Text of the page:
11-Year-Old Inspires Searchers


In a picture taped to a blue metal case that houses sophisticated navigational equipment on this ship, 11-year-old Larkyn Lynn Dwyer smiles broadly, her dimples deep and her bangs hanging almost into her eyes.

"This is what we're here for, guys," Cmdr. Sam De Bow, skipper of this 90-foot hydrographic survey ship, told his crew Tuesday as he posted the picture on the case that houses the vessel's global positioning system, which can pinpoint its location within a few feet on a featureless sea.

As the ship plows the Atlantic waters in the recovery zone where TWA Flight 800 crashed in flames last Wednesday, Larkyn Lynn, who was aboard the airplane bound for Paris, has come to personify the 230 victims for the vessel's 11-member crew.

"I have a daughter that age. That's what really hit home for us," said De Bow.

Wallowing in rain-pocked seas darkened by a sunless sky into the gun-barrel gray of a plain metal coffin, the Rude (pronounced "rudy"), spent Tuesday as it has each of the previous three days and nights, towing its 4-foot, yellow, torpedo-shaped sonar as it searches for the sunken remnants of the TWA jetliner.

The 30-year-old Rude uses three sonar-based systems to map the ocean bottom for the National Oceanic and Atmospheric Administration, an agency of the U.S. Department of Commerce. Glacial rocks, canyons, 400-year-old shipwrecks slowly dragged to and fro by undersea currents--the work of the ages are the world of the Rude. And so are hidden sandbars deposited by winter nor'easters and growing ever riskier to shipping. These are the usual targets of the Rude's sonar.

But the vessel--by fate and by mission--has played a central role in retrieving bodies and pieces of the Boeing 747 jetliner. By chance, it happened to have been nearby when the plane went down.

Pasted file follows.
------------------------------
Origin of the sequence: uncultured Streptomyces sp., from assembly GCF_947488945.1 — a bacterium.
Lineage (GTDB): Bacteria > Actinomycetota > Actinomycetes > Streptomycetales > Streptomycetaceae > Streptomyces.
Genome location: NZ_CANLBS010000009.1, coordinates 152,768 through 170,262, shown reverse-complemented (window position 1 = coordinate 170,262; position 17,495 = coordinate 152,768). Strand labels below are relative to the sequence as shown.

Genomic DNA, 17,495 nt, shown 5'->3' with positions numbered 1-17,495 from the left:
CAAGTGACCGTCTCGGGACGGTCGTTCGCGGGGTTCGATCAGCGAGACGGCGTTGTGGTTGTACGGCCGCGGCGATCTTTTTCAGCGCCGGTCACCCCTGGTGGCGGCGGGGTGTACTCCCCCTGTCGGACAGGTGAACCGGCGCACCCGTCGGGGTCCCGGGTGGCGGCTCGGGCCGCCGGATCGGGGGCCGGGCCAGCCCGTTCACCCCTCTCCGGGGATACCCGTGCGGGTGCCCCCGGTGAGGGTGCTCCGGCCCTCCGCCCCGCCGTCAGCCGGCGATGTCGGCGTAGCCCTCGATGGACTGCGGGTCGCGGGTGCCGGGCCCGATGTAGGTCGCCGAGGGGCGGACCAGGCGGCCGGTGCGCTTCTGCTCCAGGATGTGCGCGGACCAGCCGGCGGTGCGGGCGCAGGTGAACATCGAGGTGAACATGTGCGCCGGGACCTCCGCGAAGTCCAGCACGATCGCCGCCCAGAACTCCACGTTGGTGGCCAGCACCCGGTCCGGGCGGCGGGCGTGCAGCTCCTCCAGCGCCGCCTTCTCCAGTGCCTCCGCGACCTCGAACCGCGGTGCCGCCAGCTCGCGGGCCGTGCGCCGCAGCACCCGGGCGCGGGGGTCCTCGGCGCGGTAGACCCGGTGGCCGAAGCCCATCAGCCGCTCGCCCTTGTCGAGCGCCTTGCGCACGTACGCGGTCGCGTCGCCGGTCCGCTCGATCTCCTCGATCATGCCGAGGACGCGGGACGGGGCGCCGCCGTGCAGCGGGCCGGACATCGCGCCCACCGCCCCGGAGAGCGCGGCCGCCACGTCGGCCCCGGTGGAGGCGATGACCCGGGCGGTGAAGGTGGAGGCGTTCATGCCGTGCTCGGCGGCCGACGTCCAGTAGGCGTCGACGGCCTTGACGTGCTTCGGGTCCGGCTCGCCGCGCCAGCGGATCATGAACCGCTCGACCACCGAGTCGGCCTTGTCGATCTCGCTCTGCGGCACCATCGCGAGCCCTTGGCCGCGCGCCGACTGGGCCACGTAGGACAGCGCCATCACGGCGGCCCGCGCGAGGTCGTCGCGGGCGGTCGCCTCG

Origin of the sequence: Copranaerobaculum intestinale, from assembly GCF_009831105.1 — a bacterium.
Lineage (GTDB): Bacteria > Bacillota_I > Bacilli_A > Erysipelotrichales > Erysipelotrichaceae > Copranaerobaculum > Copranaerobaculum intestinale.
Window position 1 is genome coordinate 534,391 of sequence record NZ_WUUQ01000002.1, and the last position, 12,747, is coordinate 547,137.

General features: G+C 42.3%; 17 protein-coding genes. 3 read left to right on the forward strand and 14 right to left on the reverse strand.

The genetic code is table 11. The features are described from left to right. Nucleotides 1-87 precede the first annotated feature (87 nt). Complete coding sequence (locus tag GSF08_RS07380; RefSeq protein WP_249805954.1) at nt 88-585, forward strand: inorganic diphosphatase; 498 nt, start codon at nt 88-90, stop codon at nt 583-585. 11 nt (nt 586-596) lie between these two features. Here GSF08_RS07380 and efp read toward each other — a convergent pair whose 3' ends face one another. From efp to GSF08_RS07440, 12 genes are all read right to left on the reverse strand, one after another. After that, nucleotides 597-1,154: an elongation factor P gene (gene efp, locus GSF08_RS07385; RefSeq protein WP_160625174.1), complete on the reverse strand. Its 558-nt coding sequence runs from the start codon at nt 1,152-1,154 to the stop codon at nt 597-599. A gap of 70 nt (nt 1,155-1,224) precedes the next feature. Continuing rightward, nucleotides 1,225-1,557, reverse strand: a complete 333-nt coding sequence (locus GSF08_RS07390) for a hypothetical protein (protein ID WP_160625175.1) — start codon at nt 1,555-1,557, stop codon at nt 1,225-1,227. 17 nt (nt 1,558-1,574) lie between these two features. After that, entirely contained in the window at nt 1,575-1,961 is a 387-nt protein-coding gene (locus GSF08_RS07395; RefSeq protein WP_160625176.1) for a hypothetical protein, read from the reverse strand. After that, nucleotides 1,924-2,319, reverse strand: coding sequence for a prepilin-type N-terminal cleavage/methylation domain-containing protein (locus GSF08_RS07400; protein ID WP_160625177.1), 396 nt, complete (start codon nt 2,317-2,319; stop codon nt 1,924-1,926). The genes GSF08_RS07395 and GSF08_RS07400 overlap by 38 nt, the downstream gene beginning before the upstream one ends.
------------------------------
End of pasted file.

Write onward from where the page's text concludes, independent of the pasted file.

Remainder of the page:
"We went through right here at 2 o'clock in the afternoon the day of the accident," De Bow said, standing under a dripping canopy just off the bridge as he looked toward the crash site to the south past white caps and troughs of a 5-foot sea.

The ship had just completed a mission mapping a segment of the New York harbor and was on its way to Point Judith, R.I., where it was to refuel, pick up stores and rotate crew members. The crash occurred at 8:48 p.m. EDT and by 10:30 p.m. the Rude had turned around and returned to the area, reaching the crash site at 7:10 a.m. Thursday. It was the second federal vessel, after a Coast Guard unit, to arrive on the scene.

On Thursday, its crew--nostrils stung by the odor of jet fuel that lingered that morning--towed a 35-foot section of wing, too heavy for its on-board crane, to the U.S. Coast Guard Cutter Jupiter. To their personal, if not professional, relief, the crewmen found no bodies.

But they pulled from the water pieces of the downed airliner more manageable than the wing segment and they retrieved personal belongings of its passengers.

"When we recovered a wallet with a driver's license of a young girl from California, it put it into perspective for us," said Charles Neeley, 28, a survey technician.

Forced back to port after Friday by gale-force winds and pitching seas--and running low on fuel, water and food because it had not received its scheduled replenishments, it was off-station until early Sunday.

On Monday morning, Neeley was reading the sonar returns--sound waves that bounce off the ocean floor and the objects resting there--when the ship found a major debris field, the only such submerged wreckage discovered to date. Indeed, using projections of the airplane's estimated trajectory, it scanned three likely areas and found the debris field in one.

The information was given to the Navy, which sent divers down to retrieve six bodies Monday that had been trapped under a piece of fuselage.

"I was waiting to see that target scroll across the screen. It was very exciting to see it up," said Lt. j.g. Nathan Hill, the ship's second in command.

Immediately word spread throughout the ship, from the bridge to the galley three decks below, from the bow to the fantail and, most important, to Navy divers: "There is it. Look at this. We've got something now."

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